New Year’s Eve soba: goodbye 2014

I almost forgot to post, but for the sake of documentation, here is the soba with which we farewelled 2014.

We also finished off our Stella Bella Chardonnay (Margaret River) and joined the revelry in Northbridge Piazza. Time flies like an arrow.

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soba mixed

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Pretty barramundi

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No particular recipe here, but it’s a pretty picture! Barramundi is an Indian Ocean fish that’s often seen on menus here, but I don’t think that I’d had it before this. Very tasty. The fish was grilled with sesame oil and dressed with ponzu (citrus) sauce.

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Okonomiyaki-lite

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This was sort of okonomiyaki-lite: just simple cabbage and much less batter than the standard.

For the batter:
5-6 tbsp flour
100-200 mL of water with a pinch of dashi
3 eggs
4 tbsp of okara with enough water to moisten (or crumbled firm tofu)

To make:

  1. Dump chopped cabbage in a bowl
  2. Add the okara and stir
  3. Add the flour and stir
  4. Add the water and stir
  5. Add beaten eggs and stir

When the consistency is even, pour everything in a frying pan and cook until lightly browned.

Since there wasn’t much batter, the whole mass was rather fragile. To flip it, Yusuke used a large plate: place the plate over the cabbage, hold it and flip the pan upside down to get the cabbage onto the plate, then slide it back in.

Garnish with green onions and okonomyaki fixings (mayo, okonomi sauce, bonito flakes).

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Quick miso tip

Miso soup

 

Oh, this poor blog. I think about it a lot, but I can’t seem to wriggle in time to post. C’est la vie.

Here’s a quick tip, though, that I thought was worth noting for my own future use, at the very least.

Miso soup is foundational to Japanese cuisine, and we have it nearly everyday. We alternate between white (shiro) and red (aka) miso, usually according to which is on sale. It turns out that adding a small amount of sake—a tablespoon or so—to soup made with aka miso really boosts the taste, making it tangier and richer. I was surprised that such a small addition could make that much of a difference. Definitely recommended.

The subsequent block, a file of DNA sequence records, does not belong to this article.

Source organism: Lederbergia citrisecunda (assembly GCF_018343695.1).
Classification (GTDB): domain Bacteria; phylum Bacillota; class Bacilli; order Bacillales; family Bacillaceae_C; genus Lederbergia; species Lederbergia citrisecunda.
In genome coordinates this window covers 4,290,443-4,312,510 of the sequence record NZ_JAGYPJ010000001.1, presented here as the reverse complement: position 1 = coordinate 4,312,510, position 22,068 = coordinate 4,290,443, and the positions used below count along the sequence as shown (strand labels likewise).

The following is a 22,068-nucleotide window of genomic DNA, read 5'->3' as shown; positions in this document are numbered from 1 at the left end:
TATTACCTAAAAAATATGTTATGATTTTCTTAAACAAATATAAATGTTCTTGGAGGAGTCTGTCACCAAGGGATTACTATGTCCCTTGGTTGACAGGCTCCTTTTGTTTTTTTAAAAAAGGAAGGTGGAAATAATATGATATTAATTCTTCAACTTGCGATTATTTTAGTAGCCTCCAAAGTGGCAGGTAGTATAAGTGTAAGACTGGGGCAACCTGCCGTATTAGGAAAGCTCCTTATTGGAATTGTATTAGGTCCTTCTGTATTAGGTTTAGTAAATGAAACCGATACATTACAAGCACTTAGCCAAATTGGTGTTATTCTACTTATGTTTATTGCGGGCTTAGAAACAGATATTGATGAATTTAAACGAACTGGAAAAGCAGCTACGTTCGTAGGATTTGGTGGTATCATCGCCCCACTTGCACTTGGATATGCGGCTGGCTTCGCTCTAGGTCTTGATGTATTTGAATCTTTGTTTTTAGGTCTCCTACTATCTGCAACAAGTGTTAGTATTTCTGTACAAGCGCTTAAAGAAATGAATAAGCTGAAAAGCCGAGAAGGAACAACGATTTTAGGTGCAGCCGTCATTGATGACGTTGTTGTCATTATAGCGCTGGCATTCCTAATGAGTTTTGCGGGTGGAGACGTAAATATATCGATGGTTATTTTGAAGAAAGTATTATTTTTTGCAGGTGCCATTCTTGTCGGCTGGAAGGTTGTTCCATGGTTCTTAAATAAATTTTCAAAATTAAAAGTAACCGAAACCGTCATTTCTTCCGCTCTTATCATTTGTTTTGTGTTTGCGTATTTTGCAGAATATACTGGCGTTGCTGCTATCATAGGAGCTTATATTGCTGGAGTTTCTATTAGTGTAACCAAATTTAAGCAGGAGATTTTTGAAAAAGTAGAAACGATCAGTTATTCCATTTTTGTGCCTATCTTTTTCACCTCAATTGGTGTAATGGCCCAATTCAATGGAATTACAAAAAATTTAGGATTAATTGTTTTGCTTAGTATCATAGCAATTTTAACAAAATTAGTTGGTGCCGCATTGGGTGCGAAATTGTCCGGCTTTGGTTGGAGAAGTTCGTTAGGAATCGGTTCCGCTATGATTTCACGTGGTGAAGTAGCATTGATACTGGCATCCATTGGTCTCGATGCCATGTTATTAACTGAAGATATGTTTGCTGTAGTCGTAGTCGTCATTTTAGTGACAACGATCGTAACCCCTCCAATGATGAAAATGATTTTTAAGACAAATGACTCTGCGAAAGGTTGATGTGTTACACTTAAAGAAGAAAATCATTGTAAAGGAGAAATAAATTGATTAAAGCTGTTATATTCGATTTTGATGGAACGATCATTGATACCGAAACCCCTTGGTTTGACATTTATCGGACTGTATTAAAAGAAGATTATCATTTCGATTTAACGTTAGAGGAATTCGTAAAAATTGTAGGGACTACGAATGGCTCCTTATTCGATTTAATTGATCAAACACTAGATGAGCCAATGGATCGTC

(Not sure if it works with shiro miso; will report back.)

Red and white miso

Images from Wikimedia Commons with CC BY-SA 3.0 licenses

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Hello, mackerel

Salmon

Yusuke prepared this mackerel for himself while I was elsewhere. Marinated in roughly equal parts of:

  • soy sauce (a bit more than the other two)
  • mirin
  • sake

Grilled and topped with green onions

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Leek and mushroom pasta

Leek mushroom pasta

Here is another example of わふう パスタ (wafuu pasta)—that is, Japanese-style pasta. The possibilities are endless: see some examples here from Just Hungry. (Or Google it.)

 

To make this particular version:

Lightly saute sliced leeks, chopped mushrooms (portobello here, but could be shiitake), and canned tuna with:

  • salt (tiny bit)
  • pepper
  • garlic
  • olive oil

Boil spaghetti in water with a bit of dashi and salt.

After the pasta is *mostly* cooked, add it to the skillet in which the leeks and mushrooms have been sauteing, along with some of the dashi-flavoured water from the pasta.

Cook everything a bit more and that’s it!

 

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Red quinoa delight

Red quinoa delight

I made this one, and it doesn’t look half bad.

Procedures:

  1. Cook gorgeous, jewel-like red quinoa in rice cooker (same water proportion and setting as plain white rice)
  2. Dump approx 1 tbsp each of mixed garlic and ginger in frying pan
  3. Add sliced white onions
  4. Add ‘white’ bits of chopped bok choy
  5. Add chopped carrots
  6. Add ‘green’ bits of chopped bok choy
  7. When all is cooked, add cooked quinoa
  8. Add smashed silken tofu
  9. Add a couple drops of olive oil
  10. Mix all and season to taste with soy sauce and rice wine vinegar. Sriracha or other spicy sauce is also good!

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